I spent yesterday attending the AQS show in Lancaster, the new event that is replacing the Rita Barber extravaganza that we've become familiar with. Here, in no particular order, are my comments on the day:
- In Sight of the Site -- There is no parking at the Convention Center. There are a lot of garages and lots that are not terribly far away, but by golly, I was glad I was not accompanying a quilter in a wheelchair as we trudged up that hill and I was glad it wasn't raining -- that would have made for a miserable day!
- Escalators and Elevators vs. Tennis Courts -- The show was on three levels of the Convention Center, inside ballrooms on each level. It was easy to get from one level to the next and back again, and there was no long walk to the next venue, the way there is at The Host. Easier on the legs. There was a fourth show location, but it was necessary to take a shuttle bus out there, and that didn't happen for me. As we were leaving the Convention Center, we saw a long line of people waiting for the shuttle.
- Is It Possible to Machine Quilt a Piece Leaving no more than 1/16th of an Inch Uncovered? Sometimes I felt like I was attending a machine quilting exposition rather than a general quilt show. It was splendid machine quilting, to be sure. But still.
- Not a Quilt to Sleep Under -- My feeling about the old Quilters' Heritage Celebration was that it turned into showing far more art quilts than actual bed quilts. I like a nice mix. You know what I mean. This show was even more that way, unless the remote location was where all of the sweet dreams quilts were shown.
- How Do I Get Outta Here? -- The rooms where the quilts were shown had banks of doors on two sides with groups of quilts surrounded by groups of vendors. I found the set-up disorienting and actually went back to the second floor venue to make sure I had seen everything. Once inside a ballroom, I tended to get turned around and become totally uncertain as to where I was. I had visions of a claustrophobe having a meltdown. The vendors' booths seemed smaller than at the Host.
- But That's Not All! For Today Only . . . -- There were lots of vendors, many of them new to me. And a lot of the familiar ones weren't there. Many of the vendors were booths featuring one particular gadget, with a person demonstrating and hawking her wares. A couple of the gadgets were intriguing, especially one that helped make square-in-a-square blocks, flying geese, and perfect HSTs. But I didn't bite. I missed the Itching to Stitch booth that used to take up half of one length of the Tennis Courts. I missed a couple of others I'd come to rely on, like the Featherweight lady (turn right upon entering the Tennis Courts) who sold the very best hand-quilting needles ever. Though they may well have been out at the remote location with the elusive bed quilts. And there were all manner of machine quilting vendors. Lots and lots of them. One had a Mennonite woman (or at least a Mennonite-attired woman) demonstrating. Which was a bit incongruous.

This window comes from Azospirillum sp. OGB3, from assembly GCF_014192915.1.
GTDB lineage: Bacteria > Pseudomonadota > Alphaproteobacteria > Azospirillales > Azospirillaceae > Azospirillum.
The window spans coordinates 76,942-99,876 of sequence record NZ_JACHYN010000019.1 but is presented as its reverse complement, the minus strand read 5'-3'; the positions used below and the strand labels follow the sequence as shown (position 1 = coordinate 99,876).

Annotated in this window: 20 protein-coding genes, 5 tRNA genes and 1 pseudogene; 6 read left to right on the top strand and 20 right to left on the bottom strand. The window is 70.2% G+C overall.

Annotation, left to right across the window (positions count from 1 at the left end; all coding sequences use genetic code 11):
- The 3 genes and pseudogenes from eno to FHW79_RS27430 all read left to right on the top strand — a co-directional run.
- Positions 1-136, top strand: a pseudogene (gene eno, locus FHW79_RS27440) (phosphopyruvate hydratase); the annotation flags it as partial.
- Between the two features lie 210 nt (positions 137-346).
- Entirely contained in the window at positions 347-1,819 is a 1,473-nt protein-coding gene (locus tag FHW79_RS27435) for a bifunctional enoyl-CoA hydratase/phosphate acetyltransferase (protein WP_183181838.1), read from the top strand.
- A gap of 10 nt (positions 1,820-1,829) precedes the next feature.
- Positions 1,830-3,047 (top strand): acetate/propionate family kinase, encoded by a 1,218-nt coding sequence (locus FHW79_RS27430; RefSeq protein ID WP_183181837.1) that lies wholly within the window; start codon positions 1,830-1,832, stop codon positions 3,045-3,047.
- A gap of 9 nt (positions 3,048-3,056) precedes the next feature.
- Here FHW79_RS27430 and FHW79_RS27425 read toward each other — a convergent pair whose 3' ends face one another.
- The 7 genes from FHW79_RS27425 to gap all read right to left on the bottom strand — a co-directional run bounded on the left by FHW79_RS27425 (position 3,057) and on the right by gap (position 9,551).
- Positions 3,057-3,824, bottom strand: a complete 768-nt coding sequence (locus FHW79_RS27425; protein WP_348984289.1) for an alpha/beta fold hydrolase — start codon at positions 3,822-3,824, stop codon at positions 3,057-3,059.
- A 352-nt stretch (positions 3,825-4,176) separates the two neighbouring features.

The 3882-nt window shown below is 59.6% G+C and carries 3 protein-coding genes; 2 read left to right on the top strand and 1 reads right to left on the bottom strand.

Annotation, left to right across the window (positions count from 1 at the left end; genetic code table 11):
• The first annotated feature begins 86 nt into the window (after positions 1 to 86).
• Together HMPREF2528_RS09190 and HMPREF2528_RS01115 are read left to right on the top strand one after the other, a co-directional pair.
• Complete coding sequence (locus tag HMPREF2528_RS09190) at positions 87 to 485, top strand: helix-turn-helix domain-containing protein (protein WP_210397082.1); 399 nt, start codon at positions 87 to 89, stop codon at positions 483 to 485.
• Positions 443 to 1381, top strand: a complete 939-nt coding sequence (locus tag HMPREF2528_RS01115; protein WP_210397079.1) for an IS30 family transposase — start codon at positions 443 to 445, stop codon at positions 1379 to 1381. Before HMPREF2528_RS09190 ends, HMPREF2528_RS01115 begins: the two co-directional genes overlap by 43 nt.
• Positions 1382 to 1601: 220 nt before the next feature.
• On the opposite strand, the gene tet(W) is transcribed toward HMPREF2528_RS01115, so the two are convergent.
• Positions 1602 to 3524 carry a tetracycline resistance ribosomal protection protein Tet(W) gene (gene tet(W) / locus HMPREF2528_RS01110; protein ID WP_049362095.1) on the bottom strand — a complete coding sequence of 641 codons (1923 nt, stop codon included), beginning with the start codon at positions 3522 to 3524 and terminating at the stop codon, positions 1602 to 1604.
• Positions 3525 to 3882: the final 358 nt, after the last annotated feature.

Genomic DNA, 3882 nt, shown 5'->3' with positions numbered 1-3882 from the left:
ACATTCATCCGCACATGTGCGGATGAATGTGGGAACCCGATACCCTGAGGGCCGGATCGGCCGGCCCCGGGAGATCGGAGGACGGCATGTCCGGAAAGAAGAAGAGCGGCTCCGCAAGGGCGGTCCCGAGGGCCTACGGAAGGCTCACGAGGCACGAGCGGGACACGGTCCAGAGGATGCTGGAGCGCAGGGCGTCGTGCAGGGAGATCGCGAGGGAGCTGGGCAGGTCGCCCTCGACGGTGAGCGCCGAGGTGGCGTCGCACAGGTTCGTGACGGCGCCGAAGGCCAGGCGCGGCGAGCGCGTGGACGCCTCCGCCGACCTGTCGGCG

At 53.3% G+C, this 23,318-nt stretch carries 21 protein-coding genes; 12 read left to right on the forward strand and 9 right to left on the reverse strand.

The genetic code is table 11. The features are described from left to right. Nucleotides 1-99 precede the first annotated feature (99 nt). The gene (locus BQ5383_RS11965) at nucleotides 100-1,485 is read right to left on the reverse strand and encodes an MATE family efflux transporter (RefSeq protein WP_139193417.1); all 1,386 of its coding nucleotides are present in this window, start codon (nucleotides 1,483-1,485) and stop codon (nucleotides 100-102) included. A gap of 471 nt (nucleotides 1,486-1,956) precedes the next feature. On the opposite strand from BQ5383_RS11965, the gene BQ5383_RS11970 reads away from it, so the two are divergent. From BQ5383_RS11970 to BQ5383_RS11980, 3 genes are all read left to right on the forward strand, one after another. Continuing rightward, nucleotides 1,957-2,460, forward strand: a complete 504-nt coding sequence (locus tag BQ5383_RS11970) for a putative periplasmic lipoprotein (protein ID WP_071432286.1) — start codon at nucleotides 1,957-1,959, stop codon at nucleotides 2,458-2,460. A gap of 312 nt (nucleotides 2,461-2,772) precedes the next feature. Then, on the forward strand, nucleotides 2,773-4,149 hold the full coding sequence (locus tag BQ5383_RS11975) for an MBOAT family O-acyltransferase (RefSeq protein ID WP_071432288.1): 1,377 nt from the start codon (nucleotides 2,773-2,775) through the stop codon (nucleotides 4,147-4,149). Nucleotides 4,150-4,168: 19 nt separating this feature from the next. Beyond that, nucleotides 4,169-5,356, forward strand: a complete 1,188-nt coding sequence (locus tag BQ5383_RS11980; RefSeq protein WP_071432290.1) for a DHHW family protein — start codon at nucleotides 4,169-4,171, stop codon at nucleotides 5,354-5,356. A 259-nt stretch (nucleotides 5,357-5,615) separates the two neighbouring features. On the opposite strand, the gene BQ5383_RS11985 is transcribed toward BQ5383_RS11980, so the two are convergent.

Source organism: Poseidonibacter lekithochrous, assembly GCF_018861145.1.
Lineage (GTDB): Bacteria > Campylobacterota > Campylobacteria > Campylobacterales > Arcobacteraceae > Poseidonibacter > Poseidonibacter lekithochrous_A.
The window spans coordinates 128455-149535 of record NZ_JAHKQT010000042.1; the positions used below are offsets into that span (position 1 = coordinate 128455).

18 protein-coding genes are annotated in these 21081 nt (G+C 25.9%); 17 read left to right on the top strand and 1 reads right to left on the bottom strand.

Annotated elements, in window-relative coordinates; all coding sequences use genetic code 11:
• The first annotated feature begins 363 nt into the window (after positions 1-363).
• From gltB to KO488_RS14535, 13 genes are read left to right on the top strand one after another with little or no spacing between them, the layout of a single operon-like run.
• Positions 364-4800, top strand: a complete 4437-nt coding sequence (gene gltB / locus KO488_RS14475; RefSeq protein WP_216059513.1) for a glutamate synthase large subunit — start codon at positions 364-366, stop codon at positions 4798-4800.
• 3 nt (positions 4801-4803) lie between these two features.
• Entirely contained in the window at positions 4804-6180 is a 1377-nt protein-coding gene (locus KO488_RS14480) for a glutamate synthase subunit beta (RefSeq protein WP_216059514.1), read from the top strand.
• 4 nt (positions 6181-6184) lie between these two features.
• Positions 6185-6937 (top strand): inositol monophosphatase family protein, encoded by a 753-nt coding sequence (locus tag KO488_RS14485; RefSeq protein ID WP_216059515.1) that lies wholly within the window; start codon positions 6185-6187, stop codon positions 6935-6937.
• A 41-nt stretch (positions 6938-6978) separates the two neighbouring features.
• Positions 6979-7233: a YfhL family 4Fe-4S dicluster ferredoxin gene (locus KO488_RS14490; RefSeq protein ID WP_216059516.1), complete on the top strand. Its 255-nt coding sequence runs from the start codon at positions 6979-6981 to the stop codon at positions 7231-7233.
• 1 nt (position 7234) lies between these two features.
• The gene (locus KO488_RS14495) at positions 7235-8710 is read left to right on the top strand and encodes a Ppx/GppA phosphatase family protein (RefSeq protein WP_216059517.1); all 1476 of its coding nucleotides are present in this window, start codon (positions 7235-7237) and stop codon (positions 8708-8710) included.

- O, the Humanity! There were precisely three bazillion persons in attendance. And most of them were standing in groups of four to six, right in the middle of the vendor aisles, having lengthy conversations. There were no wheeled carts or strollers permitted, which was wonderful. People were pleasant and polite. There were just so many of them.
- Time to Eat! -- There were multiple locations to grab some lunch, short lines, courteous cashiers, and abundant tables and chairs for eating it. There were also different kinds of offerings -- sandwiches, some personal pizzas, and I enjoyed a do-it-yourself taco salad bar.
- Where's Our Crossing Guard? On the way home from the show, we did stop at the "renegade mall," you know, the group of wonderful vendors at the Continental across the street from the Host. We were fortunate to get a close-in parking spot. And many of the familiar vendors were there -- I finally found some fabric I wanted to buy (see goods for two pillowcases for two little people I adore as well as a handful of CWs for that Farmer's Wife) which really hadn't been the case at the main part of the show. The Hmong people were there, as usual, along with Cottonseed Glory, and some of the others that I regularly patronize. The FQ packs, by and large, were massive ones, costing upwards of $80. There were some smaller collections, but not a lot. The vendors would have been wise to have some impulse purchases of FQ packs under $20, I think.
- Make New Friends and Keep the Old -- I traveled to and from the show with a woman I had barely known before I got into her car. She's a parent of an alum who popped into my office one day to discuss the quilt on my wall, and then came back a couple more times. Within about five minutes on the road, I felt like I'd known Bobbi No Blog for years, and thoroughly enjoyed her company. She's someone I'll be seeing again, I suspect.
- Give It Some Time -- I doubt I'll go back to this show right away next year. But prolly a year or two after that, when they've had some time to refine it. There's potential. But it's not quite there yet. Turbo and Helen, take heart -- you didn't miss that much!
And that's the news from AQS Lancaster!